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Taking the pulse: evidence of cautious optimism as surges in key practice areas counteract market impact of COVID-19

REUTERS/Kai Pfaffenbach (Photo)

Lawyers were more optimistic going into the end of 2020 compared with last summer according to a survey of 366 of lawyers in law firms, barristers’ chambers, as well as those in the public and corporate sector. We asked them for their views on the three and six-month outlook in the current climate. The same survey had been conducted in June 2020 with 476 respondents participating.

For your copy of ‘LPE Quarterly Pulse Survey Q3 2020 Pulse Report Findings’, please click here.

Expectations for the next three and six months

In June, 40 percent of respondents expected some level of decline in the following three months; in October this fell to 18 percent of respondents. The six-month outlook has also improved, with a fall to 18 percent of respondents who expected a decline in demand, from 33 percent in June.

While the survey found an increase in optimism across all segments, the biggest shift in outlook is among law firm respondents and barristers. Larger law firms can also expect to see an uptick in demand for their services as government and corporate clients consider outsourcing in order to deal with increased demands on their internal departments.

In the public sector, more respondents expect to see an increase in demand for their team’s work than in June, with central government respondents in particular expecting a rise in demand for legal services since the last survey.

Practice areas where respondents expect to see an impact

The survey found that some practice areas have seen an increase in their volume of work due to government initiatives, for example, stamp duty holidays buoying up the residential property market, or clients requiring employment advice arising from the heavy use of the furlough scheme. Other factors, such as the need to keep up to speed with ever-changing government guidance, a reduction in commercial transactions and court backlogs have had a dampening effect on business.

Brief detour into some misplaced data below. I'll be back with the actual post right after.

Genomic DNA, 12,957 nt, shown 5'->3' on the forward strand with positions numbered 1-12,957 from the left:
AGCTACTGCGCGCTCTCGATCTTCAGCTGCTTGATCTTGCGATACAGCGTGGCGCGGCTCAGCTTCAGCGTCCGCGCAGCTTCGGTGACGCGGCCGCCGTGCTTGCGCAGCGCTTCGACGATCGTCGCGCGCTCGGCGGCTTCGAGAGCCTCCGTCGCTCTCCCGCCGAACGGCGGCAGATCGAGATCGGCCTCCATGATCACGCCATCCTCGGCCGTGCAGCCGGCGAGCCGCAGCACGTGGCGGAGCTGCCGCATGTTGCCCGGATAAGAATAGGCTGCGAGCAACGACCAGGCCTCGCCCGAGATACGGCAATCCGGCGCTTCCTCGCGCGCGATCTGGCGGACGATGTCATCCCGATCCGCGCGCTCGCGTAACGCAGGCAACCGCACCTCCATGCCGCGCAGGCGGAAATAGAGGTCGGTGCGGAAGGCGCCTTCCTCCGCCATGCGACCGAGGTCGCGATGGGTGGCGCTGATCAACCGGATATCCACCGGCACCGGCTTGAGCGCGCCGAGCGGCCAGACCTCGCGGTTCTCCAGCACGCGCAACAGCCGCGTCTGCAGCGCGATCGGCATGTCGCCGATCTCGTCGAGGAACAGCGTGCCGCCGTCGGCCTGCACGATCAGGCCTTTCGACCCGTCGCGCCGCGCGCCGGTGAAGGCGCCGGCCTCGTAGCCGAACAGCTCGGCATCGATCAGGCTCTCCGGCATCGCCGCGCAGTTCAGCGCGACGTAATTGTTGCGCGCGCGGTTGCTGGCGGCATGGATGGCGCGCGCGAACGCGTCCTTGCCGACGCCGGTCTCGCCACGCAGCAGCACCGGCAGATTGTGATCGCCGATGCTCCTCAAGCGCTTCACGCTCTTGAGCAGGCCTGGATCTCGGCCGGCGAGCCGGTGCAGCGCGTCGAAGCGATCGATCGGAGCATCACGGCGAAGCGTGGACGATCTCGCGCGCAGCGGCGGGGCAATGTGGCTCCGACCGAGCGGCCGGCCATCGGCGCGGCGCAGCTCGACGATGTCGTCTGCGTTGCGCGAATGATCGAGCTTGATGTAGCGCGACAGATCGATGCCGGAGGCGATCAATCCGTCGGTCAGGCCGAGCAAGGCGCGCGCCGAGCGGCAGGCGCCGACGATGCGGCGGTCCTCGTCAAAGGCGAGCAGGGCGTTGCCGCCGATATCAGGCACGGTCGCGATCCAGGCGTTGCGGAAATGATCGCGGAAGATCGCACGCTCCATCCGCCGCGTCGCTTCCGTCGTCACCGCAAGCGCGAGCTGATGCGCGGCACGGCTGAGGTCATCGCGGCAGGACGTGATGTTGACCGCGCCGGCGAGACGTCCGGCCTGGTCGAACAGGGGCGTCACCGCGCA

The top five practice areas where an increase in demand is expected are

  • Employment,
  • Litigation/Dispute Resolution,
  • Private Client,
  • Family, and
  • Residential Property

Approaches to the anticipated increase in demand are similar across segments

Anticipated approaches to dealing with increasing demand are similar across segments and include reallocating work internally or hiring additional people. Technology solutions also play a role in helping law firms flex to meet increased demand in certain practice areas. Among corporates and the public sector, increases are expected to be managed by out-sourcing to law firms, alongside these other approaches.

Add your voice to our latest pulse survey

Thomson Reuters regularly conducts this survey to understand the outlook from lawyers for the next three and six months.

The latest survey is open until late February 2021 and you can participate to ensure your views are added by clicking here.

The surveys are anonymous and take approximately two minutes to complete. There is also the opportunity to participate in a prize draw as a thank you for your time.

 

For your copy of ‘LPE Quarterly Pulse Survey Q3 2020 Pulse Report Findings’, please click here.

 

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